The idea of creation
The idea of creation and its reflections in philosophy (1945) is a beautiful essay and also a work of maturity, synthesis of synthesis. It is completed with The universe and the soul (1965), a publication composed of several writings gathered by his secretary.
Sertillanges is, perhaps, less brilliant and synthetic than others (Gilson, Tresmontant) who have dealt with the novelty of the Christian idea of creation and its implications in thinking about the order of beings, and the idea of God himself, separated from the world, time and space. And of the relationships of dependence and autonomy between the Creator and his creatures. But it contains more detailed analyses.
The essay begins with an analysis of the meaning of an absolute beginning of things and time. It explains how the origin in time, which today is postulated by modern science, was not perceived in ancient science, but which, strictly speaking, remains undemonstrable, since an absolute beginning (with nothing before) cannot be assured. It deals with creation and providence. And of creation and evolution. And of the miracle in creation. And of evil.
Particularly striking is the weight with which he treats the subject of evolution, with analyses that are still valid, because he was perfectly aware of the limits within which each field of knowledge operates: theology, philosophy and the sciences. "Every birth is a biological fact and at the same time a fact of creation: there is no reason why the same should not happen with the species. The only difference is that here instead of a repetition, there is an innovation, an invention [...]. And the meeting of these two facts: a biological invention that has the character of a natural spontaneity and an activity transcendent to nature with the name of creation, this meeting, I say, responds to a providential law [...]. The unity of creation is not a vain word. It is a symbiosis, and to see this symbiosis in duration, as much as in extension and in permanence, is to accept evolution." (ch. 8).
The foreword to the fourth French edition of Intellectual life tells that Sertillanges wrote this classic during a two-month summer stay in the countryside (1920). He describes the regime of intellectual life that he himself lived. It is inspired by the advice of St. Thomas Aquinas, and also by that of the Oratorian Alphonse Gratry (1805-1872), a great Christian thinker and author of some of the most important works of his time. "tips for the conduct of the spirit".with the title The sources (Sources), the first chapter of which deals with "on silence and the morning's work".. Gratry influenced quite a few themes on Sertillanges: the sources of knowledge of God, evil, the soul....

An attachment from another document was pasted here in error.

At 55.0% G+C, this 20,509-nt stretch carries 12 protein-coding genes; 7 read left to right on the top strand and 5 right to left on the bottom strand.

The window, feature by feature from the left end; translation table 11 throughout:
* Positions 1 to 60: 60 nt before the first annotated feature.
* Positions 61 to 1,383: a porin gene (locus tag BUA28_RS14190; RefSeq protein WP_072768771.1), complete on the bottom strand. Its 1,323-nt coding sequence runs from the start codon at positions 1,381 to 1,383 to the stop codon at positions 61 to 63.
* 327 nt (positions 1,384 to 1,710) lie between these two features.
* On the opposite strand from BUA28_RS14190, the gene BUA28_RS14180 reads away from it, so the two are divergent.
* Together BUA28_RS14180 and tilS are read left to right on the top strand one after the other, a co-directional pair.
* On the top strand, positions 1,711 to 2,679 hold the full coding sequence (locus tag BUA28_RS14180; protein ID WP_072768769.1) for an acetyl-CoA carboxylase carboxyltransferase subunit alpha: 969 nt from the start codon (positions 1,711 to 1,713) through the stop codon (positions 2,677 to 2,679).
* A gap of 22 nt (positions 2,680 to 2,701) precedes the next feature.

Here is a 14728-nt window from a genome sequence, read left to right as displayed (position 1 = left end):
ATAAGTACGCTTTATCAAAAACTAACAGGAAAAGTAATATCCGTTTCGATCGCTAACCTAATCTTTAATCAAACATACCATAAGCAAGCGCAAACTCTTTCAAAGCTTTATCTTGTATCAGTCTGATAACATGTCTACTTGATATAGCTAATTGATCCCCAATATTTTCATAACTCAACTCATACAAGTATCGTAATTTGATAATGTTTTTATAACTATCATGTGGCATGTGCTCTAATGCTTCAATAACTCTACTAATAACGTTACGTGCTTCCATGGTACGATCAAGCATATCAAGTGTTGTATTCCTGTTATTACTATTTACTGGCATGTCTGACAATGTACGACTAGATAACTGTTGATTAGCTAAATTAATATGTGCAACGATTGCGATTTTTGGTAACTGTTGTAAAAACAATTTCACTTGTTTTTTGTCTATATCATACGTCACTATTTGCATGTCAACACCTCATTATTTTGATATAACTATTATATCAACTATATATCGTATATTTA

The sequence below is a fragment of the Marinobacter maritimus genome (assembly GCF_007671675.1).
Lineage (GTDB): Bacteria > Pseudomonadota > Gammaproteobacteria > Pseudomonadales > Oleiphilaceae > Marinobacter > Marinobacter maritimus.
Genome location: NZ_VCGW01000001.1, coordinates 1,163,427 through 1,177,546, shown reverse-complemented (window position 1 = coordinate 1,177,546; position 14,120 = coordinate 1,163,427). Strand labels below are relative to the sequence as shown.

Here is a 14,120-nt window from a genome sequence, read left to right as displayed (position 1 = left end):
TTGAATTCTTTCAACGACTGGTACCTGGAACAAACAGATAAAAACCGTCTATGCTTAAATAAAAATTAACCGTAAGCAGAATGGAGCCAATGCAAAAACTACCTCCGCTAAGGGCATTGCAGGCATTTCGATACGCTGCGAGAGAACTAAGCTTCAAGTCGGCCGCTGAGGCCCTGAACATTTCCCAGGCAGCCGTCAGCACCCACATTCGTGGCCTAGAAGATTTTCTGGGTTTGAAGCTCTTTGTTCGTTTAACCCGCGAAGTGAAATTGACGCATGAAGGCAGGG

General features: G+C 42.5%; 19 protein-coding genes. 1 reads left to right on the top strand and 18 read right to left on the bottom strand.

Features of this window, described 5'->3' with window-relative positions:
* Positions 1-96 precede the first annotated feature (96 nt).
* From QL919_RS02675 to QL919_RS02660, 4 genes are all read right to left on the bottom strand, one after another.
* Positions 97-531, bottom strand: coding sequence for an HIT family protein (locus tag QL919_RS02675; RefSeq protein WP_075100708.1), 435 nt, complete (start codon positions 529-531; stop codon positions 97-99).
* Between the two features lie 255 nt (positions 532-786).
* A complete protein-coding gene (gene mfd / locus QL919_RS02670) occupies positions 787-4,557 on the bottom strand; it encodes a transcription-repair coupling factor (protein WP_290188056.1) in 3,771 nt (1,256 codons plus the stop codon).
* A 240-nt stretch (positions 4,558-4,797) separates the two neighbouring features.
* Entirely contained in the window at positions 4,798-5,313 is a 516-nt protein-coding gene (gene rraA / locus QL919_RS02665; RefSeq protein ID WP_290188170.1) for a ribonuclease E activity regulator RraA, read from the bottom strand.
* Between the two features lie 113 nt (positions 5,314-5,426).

Sertillanges' essay is longer and more complete. It covers everything from the general organization of life to the organization of memory and note files, with unforgettable advice. He begins by describing the intellectual vocation and ends with what a Christian worker is and what intellectual work entails in human maturity.
Style is not only a syntactic or grammatical requirement, it is a requirement of spirit: humility and love before the truth, charity before others, purity of intention, overcoming selfishness, the effort of synthesis with the desire to add and not to divide. "To seek the approval of the public is to rob the public of a strength it was counting on [not to be told what it already knows] [...]. Seek God's approval. Meditate the truth for yourself and for others. [...] At our desk and in that solitude where God speaks to the heart, we shall listen as the child listens and write as the child speaks." (chapter VIII). "It would be desirable that our life be a flame without smoke, without waste and without impurity. It is not possible, but what falls within the limits of the possible has also its beauty and its fruits are beautiful and tasty." (chap. IX).